Thought I wrote this up already, but can’t find it. Must be thinking of The Philadelphia Story. Yuk yuk, but no, really. I recall saying that everything felt like an imitation (and it doesn’t help that they’re reading the exact same dialogue) with a few unnecessary songs added… that even the most well-loved actors of the 1950’s have unenviable positions playing roles originated by Cary Grant (here Bing Crosby), Jimmy Stewart (Sinatra) and Katharine Hepburn (Grace Kelly). Kelly even seems to be impersonating Hepburn, or maybe they’re both just doing generic upper-class east-coaster, but Hepburn did it first, and for longer. Of course it’s still a hell of an enjoyable movie – you don’t remake The Philadelphia Story and end up with an unenjoyable movie. Best addition: Louis Armstrong!
Tag: Bing Crosby
An extremely talky Capra movie, which tries to add a bit of fun chaos a la his earlier films, but this just makes it louder, not more interesting. Reporter Bing Crosby is delayed in returning to the States because he’s gathering the necessary paperwork to adopt two adorable war orphans. Bobby is an actual French kid who says all the darndest things while little friend Beverly Washburn (who’d go on to star in Spider Baby) speaks only French with an alarmingly not-French accent, when she gets to speak at all.
Bing’s sweetheart since childhood is Jane Wyman, who has decided not to wait for her perpetually delayed groom and marry her millionaire employer instead. Bing tries to use the cute children as bait to get Jane back, but finally realizes that the millionaire (Franchot Tone of Phantom Lady, Advise & Consent) has a thing for his own cousin (the admittedly hot Alexis Smith (of Any Number Can Win, Of Human Bondage) and sets that up instead. Did it end with a double wedding, or any wedding? I was sleepy.
An oscar win for “in the cool cool cool of the evening”, which was reportedly orchestrated with a technically complex long take, but I didn’t notice. The musical bit that stood out for me was an airplane singalong unexpectedly featuring Louis Armstrong. And there’s an early shoehorned-in scene where a blind orphan girl sings an insane opera number.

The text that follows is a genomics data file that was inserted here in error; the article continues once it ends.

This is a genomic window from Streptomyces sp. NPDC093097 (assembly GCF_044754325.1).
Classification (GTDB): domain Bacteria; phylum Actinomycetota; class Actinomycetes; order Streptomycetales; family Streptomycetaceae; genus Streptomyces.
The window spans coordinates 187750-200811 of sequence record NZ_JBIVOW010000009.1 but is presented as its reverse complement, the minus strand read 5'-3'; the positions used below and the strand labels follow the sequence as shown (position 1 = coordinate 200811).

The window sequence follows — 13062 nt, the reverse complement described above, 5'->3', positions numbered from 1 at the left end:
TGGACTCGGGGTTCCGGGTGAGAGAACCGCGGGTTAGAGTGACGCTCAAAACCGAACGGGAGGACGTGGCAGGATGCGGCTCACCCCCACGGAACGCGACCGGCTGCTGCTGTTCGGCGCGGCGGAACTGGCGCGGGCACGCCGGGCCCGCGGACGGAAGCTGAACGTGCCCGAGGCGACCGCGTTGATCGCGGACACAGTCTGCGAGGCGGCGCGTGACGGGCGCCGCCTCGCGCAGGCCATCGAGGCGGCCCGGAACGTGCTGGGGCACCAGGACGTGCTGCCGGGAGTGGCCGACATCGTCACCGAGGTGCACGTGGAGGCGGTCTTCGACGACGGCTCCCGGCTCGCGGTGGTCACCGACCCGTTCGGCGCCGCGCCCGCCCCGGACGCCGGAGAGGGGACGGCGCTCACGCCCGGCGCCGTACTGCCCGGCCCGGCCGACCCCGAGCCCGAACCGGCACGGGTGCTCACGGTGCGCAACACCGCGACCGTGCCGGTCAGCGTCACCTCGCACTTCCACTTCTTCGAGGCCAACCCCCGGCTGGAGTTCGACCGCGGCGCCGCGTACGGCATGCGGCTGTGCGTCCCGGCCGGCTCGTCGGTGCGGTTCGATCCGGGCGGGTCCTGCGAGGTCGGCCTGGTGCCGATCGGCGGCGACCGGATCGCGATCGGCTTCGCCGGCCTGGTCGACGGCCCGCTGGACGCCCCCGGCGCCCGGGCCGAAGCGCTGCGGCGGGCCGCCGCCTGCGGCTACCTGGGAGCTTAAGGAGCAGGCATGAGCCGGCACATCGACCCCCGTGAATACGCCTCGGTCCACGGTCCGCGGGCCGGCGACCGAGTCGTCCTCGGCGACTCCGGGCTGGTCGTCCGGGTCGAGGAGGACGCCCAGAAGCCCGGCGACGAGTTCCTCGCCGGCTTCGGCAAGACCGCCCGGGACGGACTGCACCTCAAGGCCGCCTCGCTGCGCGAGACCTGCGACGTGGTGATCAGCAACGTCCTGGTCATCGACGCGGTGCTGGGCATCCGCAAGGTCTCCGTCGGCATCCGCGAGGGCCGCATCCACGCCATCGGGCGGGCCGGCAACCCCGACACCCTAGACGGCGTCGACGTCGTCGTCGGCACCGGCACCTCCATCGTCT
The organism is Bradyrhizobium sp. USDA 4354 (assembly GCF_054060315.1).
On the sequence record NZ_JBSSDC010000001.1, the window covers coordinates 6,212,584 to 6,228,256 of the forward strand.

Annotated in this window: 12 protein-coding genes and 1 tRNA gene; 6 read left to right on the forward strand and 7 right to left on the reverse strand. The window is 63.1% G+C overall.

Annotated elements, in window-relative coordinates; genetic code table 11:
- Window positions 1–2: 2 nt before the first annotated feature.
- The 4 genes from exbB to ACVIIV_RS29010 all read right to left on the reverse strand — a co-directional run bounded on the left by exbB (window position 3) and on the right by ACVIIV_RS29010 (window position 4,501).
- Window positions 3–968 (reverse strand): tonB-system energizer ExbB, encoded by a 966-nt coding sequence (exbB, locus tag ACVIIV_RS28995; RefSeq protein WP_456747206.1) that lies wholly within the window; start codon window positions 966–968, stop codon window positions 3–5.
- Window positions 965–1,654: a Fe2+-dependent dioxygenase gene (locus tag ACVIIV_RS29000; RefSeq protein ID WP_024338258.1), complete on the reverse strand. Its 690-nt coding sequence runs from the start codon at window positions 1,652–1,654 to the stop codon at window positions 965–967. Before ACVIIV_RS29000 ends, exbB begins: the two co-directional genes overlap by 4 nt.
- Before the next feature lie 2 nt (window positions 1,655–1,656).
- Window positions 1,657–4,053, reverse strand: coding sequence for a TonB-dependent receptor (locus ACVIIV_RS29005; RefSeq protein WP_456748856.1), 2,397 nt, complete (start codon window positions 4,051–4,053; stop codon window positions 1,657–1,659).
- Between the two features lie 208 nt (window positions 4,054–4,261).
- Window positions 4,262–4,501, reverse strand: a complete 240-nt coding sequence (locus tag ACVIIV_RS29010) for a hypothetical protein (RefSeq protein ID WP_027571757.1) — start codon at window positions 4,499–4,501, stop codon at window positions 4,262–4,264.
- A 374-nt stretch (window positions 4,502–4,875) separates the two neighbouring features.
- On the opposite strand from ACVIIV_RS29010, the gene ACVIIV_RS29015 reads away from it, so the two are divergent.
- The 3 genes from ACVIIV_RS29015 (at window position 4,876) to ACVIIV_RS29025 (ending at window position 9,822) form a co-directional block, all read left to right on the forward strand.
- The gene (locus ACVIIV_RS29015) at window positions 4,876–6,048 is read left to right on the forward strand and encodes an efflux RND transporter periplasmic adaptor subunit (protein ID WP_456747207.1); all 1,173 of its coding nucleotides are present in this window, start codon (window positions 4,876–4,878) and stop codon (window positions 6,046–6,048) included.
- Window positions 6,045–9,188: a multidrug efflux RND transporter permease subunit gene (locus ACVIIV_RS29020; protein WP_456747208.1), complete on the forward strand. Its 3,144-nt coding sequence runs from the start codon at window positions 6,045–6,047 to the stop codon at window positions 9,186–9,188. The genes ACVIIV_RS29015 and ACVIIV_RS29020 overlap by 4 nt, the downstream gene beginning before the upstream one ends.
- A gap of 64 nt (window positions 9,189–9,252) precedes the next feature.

Bing Crosby quits his NYC singing/dancing team with Fred Astaire (eight years after The Gay Divorcee, his head and hands still cartoonishly large) and moves to Connecticut (another CT christmas movie) to open the Holiday Inn, where he can goof off 350 days a year, and put on spectacular shows for each holiday with a custom-written song (incl. White Christmas, Easter Parade). When the girl (Charlotte NC native Virginia Dale) whom Fred stole from Bing leaves town to marry a millionaire instead, Fred invites himself to the Inn and tries to steal Bing’s new girl Marjorie Reynolds (later in Lang’s Ministry of Fear). Lots of singing and dancing ensues, Fred gets the girl and takes her off to Hollywood to make a film about the Holiday Inn (featuring the inn sets we’ve already seen, but with all the lighting now visible – it’s the most meta movie of 1942!). A few holidays later, Bing builds up the guts to ride down there and steal her back – plus V. Dale shows up again, so now everybody’s got a pretty girl, and happy holidays and remember to buy war bonds.
The movie obviously won best song for the bestselling single of all time White Christmas, but lost a writing award to 49th Parallel. Irving Berlin would return with Easter Parade in ’48, and White Christmas (which I didn’t like as much as Holiday Inn) in ’54. Sandrich would die four years later in the middle of filming another Berlin/Astaire/Crosby musical, Blue Skies.
Bing Crosby, in between Road movies, celebrating Lincoln’s birthday:
Object of affection Marjorie Reynolds:
Actual black person Louise Beavers appeared in Freaks a decade earlier, and would become one of the first black sitcom stars a decade later.